Payola Settlements Detailed
Federal regulators Friday announced an unprecedented settlement with four radio broadcast companies under investigation for accepting cash and merchandise from record companies in exchange for airplay.
The four broadcasters will pay a $12.5 million fine and agree that their 1,653 stations won’t engage in “payola” practices, according to a consent decree with the Federal Communications Commission.
The radio companies involved_ Clear Channel Communications Inc., CBS Radio, Entercom Communications Corp. and Citadel Broadcasting Corp. _ represent four of the nation’s six largest radio station owners. They admit to no wrongdoing under the three-year settlement.
A separate agreement was negotiated by the American Association of Independent Music and the radio groups. In that deal, the broadcasters agreed to provide 8,400 half-hour segments of free airtime for independent record labels and local artists.
The free airtime, between 6 a.m. and midnight, would be granted to companies not owned or controlled by the nation’s four dominant music labels _ Sony BMG Music Entertainment, Warner Music Group, Universal Music Group and EMI Group. CBS will provide 800 hours, Citadel 1,300, Clear Channel 1,600, and Entercom 500, according to a list obtained by The Associated Press.
“Payola hurts musicians, the radio industry and the free flow of creative talent because music is chosen on the basis of who can pay the most _ not who sounds the best,” said FCC Commissioner Jonathan Adelstein, who has been largely credited with pushing the two-year investigation. “While this settlement is not a panacea to all payola woes, it requires the implementation of certain meaningful reform measures that should change corporate practices and behavior.”
But Paul Porter, co-founder of media watchdog group Industry Ears, says the agreement does not go nearly far enough.
“You’re basically talking about a fine and a fine doesn’t stop payola,” Porter said, adding that the broadcasters did not have to admit guilt and that he expects radio playlists to remain virtually unchanged. “Twelve million dollars is nothing for the big four companies.”
CBS Radio and Entercom issued separate statements saying they were pleased to settle with the FCC and would continue to comply with sponsorship identification rules. CBS said many of the business practices detailed in the consent decree mirror those adopted as part of the company’s previous settlement with former New York Attorney General Eliot Spitzer.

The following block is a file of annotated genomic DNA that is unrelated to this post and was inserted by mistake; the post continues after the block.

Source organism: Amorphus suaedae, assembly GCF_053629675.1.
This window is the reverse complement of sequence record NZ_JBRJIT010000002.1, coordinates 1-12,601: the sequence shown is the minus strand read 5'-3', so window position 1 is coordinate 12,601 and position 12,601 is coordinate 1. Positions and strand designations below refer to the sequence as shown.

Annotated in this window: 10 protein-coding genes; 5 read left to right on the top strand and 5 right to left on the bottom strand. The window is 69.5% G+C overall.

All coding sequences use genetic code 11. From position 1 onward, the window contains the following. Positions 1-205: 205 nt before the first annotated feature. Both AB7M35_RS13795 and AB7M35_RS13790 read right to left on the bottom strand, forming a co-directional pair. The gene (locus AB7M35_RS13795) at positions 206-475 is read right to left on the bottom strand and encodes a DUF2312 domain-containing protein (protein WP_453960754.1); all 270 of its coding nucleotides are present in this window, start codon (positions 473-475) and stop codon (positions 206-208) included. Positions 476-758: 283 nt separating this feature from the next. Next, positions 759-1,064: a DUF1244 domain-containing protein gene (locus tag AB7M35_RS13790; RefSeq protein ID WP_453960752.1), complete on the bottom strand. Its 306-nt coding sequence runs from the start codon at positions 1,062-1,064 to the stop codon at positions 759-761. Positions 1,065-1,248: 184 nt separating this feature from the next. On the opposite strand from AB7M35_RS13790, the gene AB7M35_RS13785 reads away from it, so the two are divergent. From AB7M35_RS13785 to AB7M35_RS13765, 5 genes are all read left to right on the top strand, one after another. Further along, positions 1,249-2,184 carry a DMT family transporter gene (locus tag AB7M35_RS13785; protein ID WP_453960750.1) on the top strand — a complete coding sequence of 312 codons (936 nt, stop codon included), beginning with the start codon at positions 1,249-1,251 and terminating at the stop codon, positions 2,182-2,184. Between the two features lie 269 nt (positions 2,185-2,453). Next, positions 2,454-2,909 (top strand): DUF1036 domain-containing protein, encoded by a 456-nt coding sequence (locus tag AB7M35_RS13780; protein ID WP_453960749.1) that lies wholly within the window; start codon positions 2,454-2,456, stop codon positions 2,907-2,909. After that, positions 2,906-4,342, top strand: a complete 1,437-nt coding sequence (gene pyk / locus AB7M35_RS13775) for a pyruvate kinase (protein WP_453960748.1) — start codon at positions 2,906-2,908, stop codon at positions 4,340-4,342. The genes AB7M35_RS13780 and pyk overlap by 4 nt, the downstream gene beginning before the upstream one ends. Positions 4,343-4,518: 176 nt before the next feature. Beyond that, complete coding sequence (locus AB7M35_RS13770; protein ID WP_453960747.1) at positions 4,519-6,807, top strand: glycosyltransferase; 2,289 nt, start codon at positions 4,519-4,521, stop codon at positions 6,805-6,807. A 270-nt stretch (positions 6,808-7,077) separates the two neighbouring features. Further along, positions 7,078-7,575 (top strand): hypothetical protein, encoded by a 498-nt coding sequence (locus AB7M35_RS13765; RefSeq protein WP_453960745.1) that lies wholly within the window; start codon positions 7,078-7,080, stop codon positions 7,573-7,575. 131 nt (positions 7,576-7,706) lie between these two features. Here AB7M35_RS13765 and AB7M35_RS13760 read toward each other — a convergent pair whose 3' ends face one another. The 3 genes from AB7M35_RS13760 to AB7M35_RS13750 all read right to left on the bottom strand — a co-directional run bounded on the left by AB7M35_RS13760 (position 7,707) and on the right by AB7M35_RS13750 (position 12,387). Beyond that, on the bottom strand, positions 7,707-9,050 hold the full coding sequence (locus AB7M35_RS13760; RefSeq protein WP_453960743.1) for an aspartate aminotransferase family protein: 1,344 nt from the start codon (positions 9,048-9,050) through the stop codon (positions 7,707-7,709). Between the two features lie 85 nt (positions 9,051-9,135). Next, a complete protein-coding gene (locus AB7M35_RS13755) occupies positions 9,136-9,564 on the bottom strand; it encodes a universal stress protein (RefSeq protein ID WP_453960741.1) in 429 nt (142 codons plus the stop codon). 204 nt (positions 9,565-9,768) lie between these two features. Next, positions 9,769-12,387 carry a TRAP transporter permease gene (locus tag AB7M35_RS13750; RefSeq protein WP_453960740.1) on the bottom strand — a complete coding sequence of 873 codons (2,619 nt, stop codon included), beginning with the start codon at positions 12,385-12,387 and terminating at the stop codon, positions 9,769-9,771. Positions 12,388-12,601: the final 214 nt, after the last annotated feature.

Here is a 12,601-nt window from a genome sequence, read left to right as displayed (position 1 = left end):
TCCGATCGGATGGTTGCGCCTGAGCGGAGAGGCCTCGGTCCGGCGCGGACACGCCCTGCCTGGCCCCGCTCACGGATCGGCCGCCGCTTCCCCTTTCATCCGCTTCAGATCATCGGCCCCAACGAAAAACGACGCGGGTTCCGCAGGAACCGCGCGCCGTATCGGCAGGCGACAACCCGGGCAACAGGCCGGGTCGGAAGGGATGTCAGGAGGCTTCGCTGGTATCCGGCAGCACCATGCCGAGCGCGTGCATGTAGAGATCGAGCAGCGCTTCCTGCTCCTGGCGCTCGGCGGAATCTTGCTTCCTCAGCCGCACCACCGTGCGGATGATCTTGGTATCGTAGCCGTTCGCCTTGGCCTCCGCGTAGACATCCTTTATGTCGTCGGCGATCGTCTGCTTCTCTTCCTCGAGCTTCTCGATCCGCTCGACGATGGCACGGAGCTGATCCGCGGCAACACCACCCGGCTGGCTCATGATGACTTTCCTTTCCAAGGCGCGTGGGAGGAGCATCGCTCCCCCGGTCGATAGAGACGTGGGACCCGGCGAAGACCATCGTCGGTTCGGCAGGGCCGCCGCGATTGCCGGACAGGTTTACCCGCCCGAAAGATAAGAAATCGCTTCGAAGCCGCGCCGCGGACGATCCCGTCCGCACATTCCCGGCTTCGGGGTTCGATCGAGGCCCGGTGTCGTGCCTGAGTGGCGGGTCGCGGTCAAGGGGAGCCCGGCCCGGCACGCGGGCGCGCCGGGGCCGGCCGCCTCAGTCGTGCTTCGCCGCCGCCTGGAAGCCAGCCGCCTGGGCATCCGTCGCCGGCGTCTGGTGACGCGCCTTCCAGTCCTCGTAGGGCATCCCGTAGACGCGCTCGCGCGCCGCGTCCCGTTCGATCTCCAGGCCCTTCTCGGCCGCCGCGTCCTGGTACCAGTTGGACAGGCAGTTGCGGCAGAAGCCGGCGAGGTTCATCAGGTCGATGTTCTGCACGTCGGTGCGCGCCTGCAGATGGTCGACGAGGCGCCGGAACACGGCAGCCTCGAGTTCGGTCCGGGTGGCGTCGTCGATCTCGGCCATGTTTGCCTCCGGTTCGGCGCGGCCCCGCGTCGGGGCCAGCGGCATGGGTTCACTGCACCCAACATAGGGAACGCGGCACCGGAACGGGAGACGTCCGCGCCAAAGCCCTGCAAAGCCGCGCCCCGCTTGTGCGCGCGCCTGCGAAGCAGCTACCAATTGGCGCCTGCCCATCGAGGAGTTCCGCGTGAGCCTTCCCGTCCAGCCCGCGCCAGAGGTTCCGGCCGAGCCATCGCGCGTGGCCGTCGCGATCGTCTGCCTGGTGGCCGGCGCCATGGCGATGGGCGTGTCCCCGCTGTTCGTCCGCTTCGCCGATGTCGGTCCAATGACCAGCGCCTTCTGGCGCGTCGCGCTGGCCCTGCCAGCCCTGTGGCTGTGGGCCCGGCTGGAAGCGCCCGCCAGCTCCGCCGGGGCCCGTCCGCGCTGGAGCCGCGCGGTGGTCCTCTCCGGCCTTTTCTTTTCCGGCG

Representatives from Clear Channel and Citadel did not return calls for comment.
Peter Gordon, founder of Thirsty Ear Recordings in Norwalk, Conn., led the separate negotiations on behalf of the independents and said the “real time commitment” from broadcasters will give local artists a chance to get some airplay at hours normally dominated by songs from major labels.
“We want to create the cycle and then grow it,” Gordon said. “This is the beginning, not the end. It’s a tangible plan to get traction in the market.”
But Porter said that deal is too broad and unenforceable. “There’s no checks and balances,” he said.
Gordon acknowledged that the broadcasters’ participation is voluntary and said there is no set date by which they must provide airtime for independent or local artists.
The consent decree is the second-largest penalty ever assessed by the FCC, trailing only a $24 million settlement reached with Univision Communications Inc. regarding children’s television obligations.
Breaking down the fine, Entercom pays $4 million, Clear Channel owes $3.5 million, Citadel was fined $2 million, and CBS will pay $3 million.
Payola has been around as long as the radio industry and was made illegal after scandals in the late 1950s, but it can be difficult to prove.
In recent years, independent record promoters have acted as middlemen to deliver payments to radio stations in exchange for airplay. Other forms of inducement include lavish prizes meant for listeners that wind up going to station employees, promises by record companies of concerts by well-known artists in exchange for airplay, and payments for promotional expenses and station equipment.
And pay-for-play investigations have been uncommon in recent years at the FCC. The last time the agency took action was March 2000 when Clear Channel-owned stations KHKS-FM in Denton, Texas, and WKQI-FM in Detroit, Mich., were fined $4,000 each.
Most recent payola headlines have been generated by Spitzer, now New York’s governor, who has criticized the FCC’s inaction. He brokered settlements with the four major record labels totaling $30.1 million, as well as with two broadcasters, CBS and Entercom, for another $6.25 million.
Sen. Russ Feingold, D-Wis., who has sponsored legislation designed to help independent artists and radio stations compete against corporate counterparts, urged the FCC to seek action against other radio station licensees identified in Spitzer’s investigation.
Adelstein said more actions are planned. “Today’s agreement is just the first wave of this investigation, more waves are coming,” he said.
Federal law and FCC rules require broadcasters to inform listeners if a station is being paid to play a song. The FCC can fine licensees, but criminal investigations are conducted by the Department of Justice.
Under the terms of this settlement, broadcasters agree to closer scrutiny in dealings with record companies, including limits on gifts, a promise to keep a database of all items worth more than $25 supplied by those companies, the employment of independent compliance officers to make sure stations follow the rules and a new “payola hot line” for employees to report infractions.
Under the separate agreement with the independent music group, a set of “rules of engagement” are aimed at requiring equal access to radio music programmers for all record companies as well as transparency in their dealings, Gordon said.